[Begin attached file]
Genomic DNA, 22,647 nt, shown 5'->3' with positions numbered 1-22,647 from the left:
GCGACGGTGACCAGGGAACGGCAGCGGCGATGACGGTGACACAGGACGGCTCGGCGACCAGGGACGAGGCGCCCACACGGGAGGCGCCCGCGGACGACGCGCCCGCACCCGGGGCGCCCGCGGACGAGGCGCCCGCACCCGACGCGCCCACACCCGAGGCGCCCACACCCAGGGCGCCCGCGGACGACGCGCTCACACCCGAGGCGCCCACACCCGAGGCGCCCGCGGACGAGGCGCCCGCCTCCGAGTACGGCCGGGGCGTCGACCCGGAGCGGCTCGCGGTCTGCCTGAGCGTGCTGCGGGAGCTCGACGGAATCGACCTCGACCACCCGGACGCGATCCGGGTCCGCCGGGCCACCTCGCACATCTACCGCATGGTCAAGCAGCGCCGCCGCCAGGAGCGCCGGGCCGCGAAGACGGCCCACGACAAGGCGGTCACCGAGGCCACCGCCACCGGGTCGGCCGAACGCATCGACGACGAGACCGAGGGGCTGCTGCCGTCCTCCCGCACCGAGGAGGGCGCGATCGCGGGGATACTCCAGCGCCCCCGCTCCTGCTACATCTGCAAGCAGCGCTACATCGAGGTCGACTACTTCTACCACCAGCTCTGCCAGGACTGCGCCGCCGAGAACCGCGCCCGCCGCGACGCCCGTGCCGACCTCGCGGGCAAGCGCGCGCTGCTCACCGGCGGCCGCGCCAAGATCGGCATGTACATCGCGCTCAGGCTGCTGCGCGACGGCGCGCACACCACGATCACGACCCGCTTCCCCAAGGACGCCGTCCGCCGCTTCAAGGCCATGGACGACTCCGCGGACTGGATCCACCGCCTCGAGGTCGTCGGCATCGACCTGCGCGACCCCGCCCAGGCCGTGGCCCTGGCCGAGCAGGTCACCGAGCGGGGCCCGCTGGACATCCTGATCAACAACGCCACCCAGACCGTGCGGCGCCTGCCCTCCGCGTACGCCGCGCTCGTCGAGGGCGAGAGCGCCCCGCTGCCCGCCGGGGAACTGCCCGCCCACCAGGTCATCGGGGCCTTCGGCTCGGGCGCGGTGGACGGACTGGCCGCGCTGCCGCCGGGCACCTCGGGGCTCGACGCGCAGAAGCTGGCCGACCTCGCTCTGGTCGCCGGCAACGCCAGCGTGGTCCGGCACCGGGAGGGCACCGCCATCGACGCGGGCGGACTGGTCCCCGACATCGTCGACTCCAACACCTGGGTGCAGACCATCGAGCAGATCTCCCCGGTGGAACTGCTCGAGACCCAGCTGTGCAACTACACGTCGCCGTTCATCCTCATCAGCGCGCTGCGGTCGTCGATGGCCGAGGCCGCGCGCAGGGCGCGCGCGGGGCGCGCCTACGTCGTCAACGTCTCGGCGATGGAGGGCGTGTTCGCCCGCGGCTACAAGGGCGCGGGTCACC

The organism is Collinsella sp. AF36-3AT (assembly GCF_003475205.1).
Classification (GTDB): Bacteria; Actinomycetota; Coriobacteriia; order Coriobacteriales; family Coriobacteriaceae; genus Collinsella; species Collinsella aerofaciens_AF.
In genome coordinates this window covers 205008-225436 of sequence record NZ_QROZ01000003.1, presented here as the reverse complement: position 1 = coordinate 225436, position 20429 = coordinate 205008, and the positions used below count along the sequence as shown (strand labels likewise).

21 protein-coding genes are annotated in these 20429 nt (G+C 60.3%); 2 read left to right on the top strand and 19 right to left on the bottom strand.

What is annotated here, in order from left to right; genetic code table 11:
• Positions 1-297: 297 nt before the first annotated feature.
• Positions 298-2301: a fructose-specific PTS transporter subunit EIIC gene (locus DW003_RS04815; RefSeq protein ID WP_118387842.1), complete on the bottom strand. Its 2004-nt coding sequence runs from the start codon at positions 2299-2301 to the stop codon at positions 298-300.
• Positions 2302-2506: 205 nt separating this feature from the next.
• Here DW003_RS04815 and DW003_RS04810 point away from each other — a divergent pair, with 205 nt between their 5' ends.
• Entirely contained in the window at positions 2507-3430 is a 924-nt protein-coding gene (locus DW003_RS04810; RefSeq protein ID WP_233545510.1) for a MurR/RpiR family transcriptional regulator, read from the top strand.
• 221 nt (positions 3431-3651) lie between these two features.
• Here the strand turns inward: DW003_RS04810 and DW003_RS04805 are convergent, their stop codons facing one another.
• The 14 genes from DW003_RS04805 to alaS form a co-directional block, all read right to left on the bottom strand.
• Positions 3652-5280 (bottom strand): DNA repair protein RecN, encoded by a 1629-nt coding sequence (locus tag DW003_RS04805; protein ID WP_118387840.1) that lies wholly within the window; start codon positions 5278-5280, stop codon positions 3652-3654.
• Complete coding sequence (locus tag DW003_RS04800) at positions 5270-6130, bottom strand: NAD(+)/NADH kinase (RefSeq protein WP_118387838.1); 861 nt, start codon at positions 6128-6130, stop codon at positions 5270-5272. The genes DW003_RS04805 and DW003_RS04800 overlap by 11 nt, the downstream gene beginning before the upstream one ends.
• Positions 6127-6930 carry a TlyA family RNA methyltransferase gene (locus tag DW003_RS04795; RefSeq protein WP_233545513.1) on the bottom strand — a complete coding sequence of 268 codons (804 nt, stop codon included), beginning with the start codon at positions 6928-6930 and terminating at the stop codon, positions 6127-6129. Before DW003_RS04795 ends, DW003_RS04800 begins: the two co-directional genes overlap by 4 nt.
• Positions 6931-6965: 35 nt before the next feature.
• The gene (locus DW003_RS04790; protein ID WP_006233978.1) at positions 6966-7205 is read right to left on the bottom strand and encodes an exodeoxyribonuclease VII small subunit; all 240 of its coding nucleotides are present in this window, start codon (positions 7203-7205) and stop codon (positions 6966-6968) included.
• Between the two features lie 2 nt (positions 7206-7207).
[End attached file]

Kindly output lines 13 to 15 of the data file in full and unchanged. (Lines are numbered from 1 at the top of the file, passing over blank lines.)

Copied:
• 221 nt (positions 3431-3651) lie between these two features.
• Here the strand turns inward: DW003_RS04810 and DW003_RS04805 are convergent, their stop codons facing one another.
• The 14 genes from DW003_RS04805 to alaS form a co-directional block, all read right to left on the bottom strand.